Certifications, standards or just codswallop?

Recently, I attended a 1 day course on Information Technology Infrastructure Library or ITIL. It’s just an awareness course, so I only learned what it is, what it’s used for, why it should be used and so on. Basically ITIL is a set of best practices for doing IT work.

Truth be told, I didn’t want to attend the course. Due to management targets and budget considerations, I was “strongly encouraged” to attend the course (it is the end of the financial year…). Ah well, so I did. Man, did I have to rearrange my coding deadlines… One never knows how much 1 day of coding means, till one loses that 1 day…

Anyway, I learnt what ITIL is, and what the associated ISO 20000 is too. ITIL, as my instructor mentioned, is “documented common sense“. Also, an organisation (or process) can’t be certified in ITIL, as there might be some recommendations that conflict with each other within your business scope. An individual can be ITIL certified though.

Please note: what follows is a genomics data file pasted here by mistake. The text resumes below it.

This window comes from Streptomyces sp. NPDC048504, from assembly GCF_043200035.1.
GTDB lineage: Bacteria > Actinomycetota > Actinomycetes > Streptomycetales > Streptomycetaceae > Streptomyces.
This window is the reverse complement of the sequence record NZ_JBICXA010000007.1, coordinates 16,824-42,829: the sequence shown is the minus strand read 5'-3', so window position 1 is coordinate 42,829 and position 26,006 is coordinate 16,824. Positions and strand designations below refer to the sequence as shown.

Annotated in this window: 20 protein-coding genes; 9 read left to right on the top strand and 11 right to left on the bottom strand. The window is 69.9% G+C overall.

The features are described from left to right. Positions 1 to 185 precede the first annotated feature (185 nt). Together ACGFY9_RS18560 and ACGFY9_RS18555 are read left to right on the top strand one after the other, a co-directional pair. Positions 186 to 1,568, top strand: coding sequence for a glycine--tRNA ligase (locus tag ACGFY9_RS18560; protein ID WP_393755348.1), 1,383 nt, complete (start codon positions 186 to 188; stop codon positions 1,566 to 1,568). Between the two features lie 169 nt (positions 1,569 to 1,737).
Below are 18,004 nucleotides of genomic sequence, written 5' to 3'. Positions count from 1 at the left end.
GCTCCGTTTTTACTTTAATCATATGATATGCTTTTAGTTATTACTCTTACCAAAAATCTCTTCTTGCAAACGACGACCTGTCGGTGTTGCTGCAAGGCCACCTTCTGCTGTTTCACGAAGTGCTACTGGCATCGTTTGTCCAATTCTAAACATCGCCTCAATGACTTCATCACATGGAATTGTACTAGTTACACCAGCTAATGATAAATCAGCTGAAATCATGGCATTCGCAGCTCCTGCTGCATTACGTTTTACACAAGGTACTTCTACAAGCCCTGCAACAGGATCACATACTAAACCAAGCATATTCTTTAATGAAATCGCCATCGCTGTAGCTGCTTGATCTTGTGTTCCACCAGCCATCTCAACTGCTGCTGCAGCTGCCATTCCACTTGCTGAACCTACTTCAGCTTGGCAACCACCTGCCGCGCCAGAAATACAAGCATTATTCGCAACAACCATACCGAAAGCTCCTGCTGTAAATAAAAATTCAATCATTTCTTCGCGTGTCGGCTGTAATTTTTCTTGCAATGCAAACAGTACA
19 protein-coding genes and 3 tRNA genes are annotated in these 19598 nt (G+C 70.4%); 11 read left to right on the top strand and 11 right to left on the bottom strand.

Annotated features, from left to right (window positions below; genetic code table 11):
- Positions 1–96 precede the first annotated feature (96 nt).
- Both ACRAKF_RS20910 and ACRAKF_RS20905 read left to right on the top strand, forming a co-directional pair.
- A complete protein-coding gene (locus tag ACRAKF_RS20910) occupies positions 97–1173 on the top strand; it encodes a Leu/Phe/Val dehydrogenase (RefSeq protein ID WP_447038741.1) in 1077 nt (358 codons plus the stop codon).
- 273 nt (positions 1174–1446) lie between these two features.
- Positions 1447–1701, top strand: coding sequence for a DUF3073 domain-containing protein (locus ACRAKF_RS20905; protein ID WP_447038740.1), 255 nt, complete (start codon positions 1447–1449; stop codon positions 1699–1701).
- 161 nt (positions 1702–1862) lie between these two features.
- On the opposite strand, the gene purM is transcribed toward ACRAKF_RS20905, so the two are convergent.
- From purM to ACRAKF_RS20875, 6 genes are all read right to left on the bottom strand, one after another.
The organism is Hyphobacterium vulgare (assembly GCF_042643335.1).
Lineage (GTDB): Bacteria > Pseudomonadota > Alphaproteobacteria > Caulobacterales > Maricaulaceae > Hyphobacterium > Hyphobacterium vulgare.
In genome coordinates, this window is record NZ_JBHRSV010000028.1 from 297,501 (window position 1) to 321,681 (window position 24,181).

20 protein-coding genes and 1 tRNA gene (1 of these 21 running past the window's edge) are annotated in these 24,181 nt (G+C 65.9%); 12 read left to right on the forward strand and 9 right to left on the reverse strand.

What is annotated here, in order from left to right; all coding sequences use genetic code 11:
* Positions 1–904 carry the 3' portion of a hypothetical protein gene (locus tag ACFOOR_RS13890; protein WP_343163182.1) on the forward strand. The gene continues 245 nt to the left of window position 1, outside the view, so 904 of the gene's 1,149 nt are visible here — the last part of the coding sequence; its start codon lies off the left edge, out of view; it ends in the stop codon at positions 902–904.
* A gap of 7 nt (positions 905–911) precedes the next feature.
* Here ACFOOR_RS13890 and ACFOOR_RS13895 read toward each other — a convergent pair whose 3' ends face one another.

Businesses can be ISO 20000 certified. The process of certification, as I understand it, is tedious. You need documentation of processes, and you need proof that you’ve been following the standards and your own documentation. And the first thought that came to my mind was Evidence Based Scheduling and FogBugz. I talked with the instructor and he agreed that, having a system that’s part of the workflow, and that it captures proof as it goes, is the best solution. And you need at least 3 months worth of proof.

I can see 2 benefits to certification. Boost in credibility (people trust companies with certifications?) and actual improvements in financial bottom lines (whether it’s cost savings or profit).

Frankly speaking, I don’t know why I’m attending the course. That I’ll push for a more structured IT environment back at work, following ITIL recommendations? That I can be part of the certification process team? I’m a messy person. What do they think I can do?

Ok, the course wasn’t a complete loss for me. At least I learnt about the certification process. Still, I keep wondering, could the entire thing be condensed into the Joel Test?

At the team I’m working at, we’d maybe pass 3 out of the 12 points on the check list. If we can’t pass that, we can’t pass ITIL, and we certainly can’t pass ISO 20000. I’m just saying…

[Vincent is currently preparing to go to the land of the rising sun, and hopefully see sakura blossoms. Comments and responses will be slower. I’ll be taking over for a while, and remember, I’m just a blog.]